This is a must to take full screen. The Pronghorn’s are well camo’d in this image with huge alluvial fan deposits in the distance. Those sediments eventually turning into those rocks were transported from the Big Horn Mountains 130 miles back over my shoulder.. OF course I’m standing where there used to be rocks like that but erosion has removed them. Those layers were at one time continuous all the way back. Now rivers have cut big valleys in the apron of the mountains. Geologists regard things in a strange way 😜👀
So for this shot I was traveling from my ranch to Gillette Wyoming. , I took the “back way”. It’s about a 30 mile gravel road drive through a REALLY big National grassland area. That is a long gravel road that skirts the west side of the area. It passes right through some of the best places to see herds of Pronghorn in North America. I consider it the Serengeti of North America. There are several separate (huge) chunks of ground that make up the this amalgamation of reserves under this name in several states. They wander quite a bit and there are sometime I see nothing but grass and scenery. Half of the time. No cell phone service and no AAA up here…. Just saying 😀
The Thunderbasin Grasslands are indeed a remote area. The closest stop light is about 40 miles. There are not many private inholdings within this area and nothing but large ranches surrounding the reserves. There might be a few water and a few oil wells out there. They actually help the wildlife providing both connate water as well as deep hydrothermal water recovered from very deep oil production in the area. That deep origin hot water ( well treated) is a major source of water for wildlife as it remains unfrozen over most of the winter where it ponds.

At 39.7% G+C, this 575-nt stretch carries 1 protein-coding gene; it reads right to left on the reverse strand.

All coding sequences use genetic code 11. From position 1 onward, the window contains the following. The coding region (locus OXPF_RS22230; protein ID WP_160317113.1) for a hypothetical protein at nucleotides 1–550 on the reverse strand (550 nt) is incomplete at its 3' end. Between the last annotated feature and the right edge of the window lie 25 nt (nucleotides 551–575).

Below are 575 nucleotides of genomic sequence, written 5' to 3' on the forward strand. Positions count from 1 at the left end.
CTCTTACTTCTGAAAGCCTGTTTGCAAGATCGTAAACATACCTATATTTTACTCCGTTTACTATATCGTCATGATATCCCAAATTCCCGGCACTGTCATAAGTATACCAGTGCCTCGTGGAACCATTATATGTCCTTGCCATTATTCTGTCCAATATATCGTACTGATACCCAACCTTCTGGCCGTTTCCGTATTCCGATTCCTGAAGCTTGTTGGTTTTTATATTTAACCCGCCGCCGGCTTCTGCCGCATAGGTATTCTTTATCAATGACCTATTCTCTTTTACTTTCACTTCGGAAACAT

This Crown Sky during mid-civil twilight (about 15 minutes after the sun went down that night) is a pretty rare sky event. I’ve only been able to photograph a half dozen crown skies this good in 30 years. This is the second from mid -twilight with the sun well below the horizon by a few sun diameters by the time this was taken.
It was dark. I didn’t enhance the colors, this is a time exposure of about 3 seconds which tends to enrich colors a bit. I adjusted them to where I remembered them. This is a night sky after all… I will work a “promising” sunset from early Golden Hour to late Civil Twilight. Longer if the sky show lasts longer. Reverse that for morning / sunrise. Sometimes I work from my yard, other times I’m way out in the backcountry. Hard to know what the skies are going to do.
The light rays reaching toward the heavens. Scientists call them Crepuscular Rays. Those photons bounce off ice in the atmosphere. The travel to my camera lens. Within the camera’s sensor, they are dutifully recoded but only as a series of 1’s and 0’s. All by the computer in the camera. There a variety of software programs (filters if you will) effect the digital signal in various ways determined by a programmer overseas. If you select automatic, those are the guys doing the camera adjustments not you. . Try manual mode sometimes…… You do the work…. Only three main things to learn….. Just saying. (ISO, F-STOP and Shutter Speed)